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First Post-Roe Abortionists: 'We Thought We'd Won'

“Abortion in the U.S. has become a victim of its own success; an entire generation of Americans have grown up without seeing or understanding what the dark days of before Roe were like."
First Post-Roe Abortionists: 'We Thought We'd Won'

New York Magazine has a really important article featuring seven health care providers who were abortion providers before, during and after Roe v. Wade.

It is eye-opening to read their stories. All these years later, it's easy to forget just how dangerous being an abortion provider was back then. It was eye-opening to me to discover that some churches and lay ministers actually had an Underground Railroad-like organization to help women get abortions.

“A few years later, I was asked if I would be willing to provide abortions by a multidenominational clergy consultation group in Texas. Pastors and priests from all sorts of denominations would refer women to me for abortions. I had a wife, small kids, and I had to decide whether I was willing to take on the risk. Of course, I said yes. It was a matter of conscience.

The clergy people said, ‘If you’re ever arrested, we’ll testify on your behalf.’ I knew that wouldn’t do anything. If you’ve done abortions when they’re illegal, it doesn’t matter how many priests, ministers, and rabbis testify for you. If you’re doing something illegal and you get caught, you’re gonna have to face the consequences.

“It was organized like an underground railroad. I didn’t have direct contact with the patients until their appointments. The women would contact a member of the clergy who was one of the referral group. The priests set up the appointments. Only they knew who I was, and they were scattered across the country — Texas, Oklahoma, Louisiana, all over.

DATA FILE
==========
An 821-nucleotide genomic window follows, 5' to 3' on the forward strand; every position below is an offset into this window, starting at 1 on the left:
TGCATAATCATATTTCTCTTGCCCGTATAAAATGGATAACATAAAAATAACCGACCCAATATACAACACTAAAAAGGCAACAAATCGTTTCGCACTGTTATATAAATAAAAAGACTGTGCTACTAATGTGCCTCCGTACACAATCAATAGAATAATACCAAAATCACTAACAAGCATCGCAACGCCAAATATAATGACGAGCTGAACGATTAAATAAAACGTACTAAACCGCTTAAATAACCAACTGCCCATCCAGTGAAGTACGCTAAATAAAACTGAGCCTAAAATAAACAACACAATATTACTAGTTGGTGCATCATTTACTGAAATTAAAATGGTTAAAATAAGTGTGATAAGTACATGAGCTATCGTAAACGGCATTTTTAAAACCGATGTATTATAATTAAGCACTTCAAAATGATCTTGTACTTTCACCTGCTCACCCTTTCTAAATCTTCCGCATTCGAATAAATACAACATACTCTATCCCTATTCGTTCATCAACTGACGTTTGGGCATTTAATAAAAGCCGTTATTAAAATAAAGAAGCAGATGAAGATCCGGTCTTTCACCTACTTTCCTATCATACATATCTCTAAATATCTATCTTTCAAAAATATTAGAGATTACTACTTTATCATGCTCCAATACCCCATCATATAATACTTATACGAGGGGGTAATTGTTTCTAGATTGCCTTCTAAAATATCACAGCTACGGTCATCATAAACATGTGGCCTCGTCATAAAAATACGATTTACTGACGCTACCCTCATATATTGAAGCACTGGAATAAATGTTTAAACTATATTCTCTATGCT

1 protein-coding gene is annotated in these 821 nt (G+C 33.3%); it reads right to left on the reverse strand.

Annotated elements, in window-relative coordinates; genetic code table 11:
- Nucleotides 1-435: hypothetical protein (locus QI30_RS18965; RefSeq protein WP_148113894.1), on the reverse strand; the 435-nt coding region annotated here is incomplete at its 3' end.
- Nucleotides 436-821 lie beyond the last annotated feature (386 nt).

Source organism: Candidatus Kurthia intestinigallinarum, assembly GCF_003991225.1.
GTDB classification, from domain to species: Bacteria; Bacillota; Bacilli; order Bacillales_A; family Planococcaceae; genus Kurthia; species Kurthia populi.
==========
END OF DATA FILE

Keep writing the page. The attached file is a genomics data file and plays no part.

Dr. David Grimes recalls the dark days when women sought illegal abortions:

“Abortion in the U.S. has become a victim of its own success; an entire generation of Americans have grown up without seeing or understanding what the dark days of before Roe were like. Without understanding that history, you can’t fully appreciate what the right to choice means.

When I was in medical school in North Carolina, I got a page one night to tend to a patient with a 106 degree fever. I assumed that number was made in error. It wasn’t. When I examined her I found a red rubber catheter protruding from her cervix. Another day, I was paged for a young co-ed in septic shock with barely any blood pressure. There was a fetal foot protruding from her cervix. The first had gotten an illegal abortion, the second had tried to do it herself.


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And even after Roe, there were many threats:

“After Roe, we thought we’d won. We thought it was over."

“I remember back in the '80s, I was sitting on the exam stool with the patient in the middle of a D&C abortion. We were in a basement facility and heard this big noise coming from the ground floor, right above us. Fortunately, there were heavy steel-cased doors, but they had glass windows. An extremist group was using a telephone pole as a battering ram, trying to break through the front door.

“We could hear the breaking of the glass, the pounding against the door, our people were screaming. One nurse ran to call security. The other nurse was trying to calm the patient down. The patient was pleading with us not to leave her. She kept saying, ‘Please don’t leave me, please don’t leave me.’ I couldn’t leave; I had to finish the procedure. I said, ‘Don’t worry, we’ll finish our job.’

I read these testimonials and I just burn with anger. Who ARE these nasty men to tell women they ought to die?

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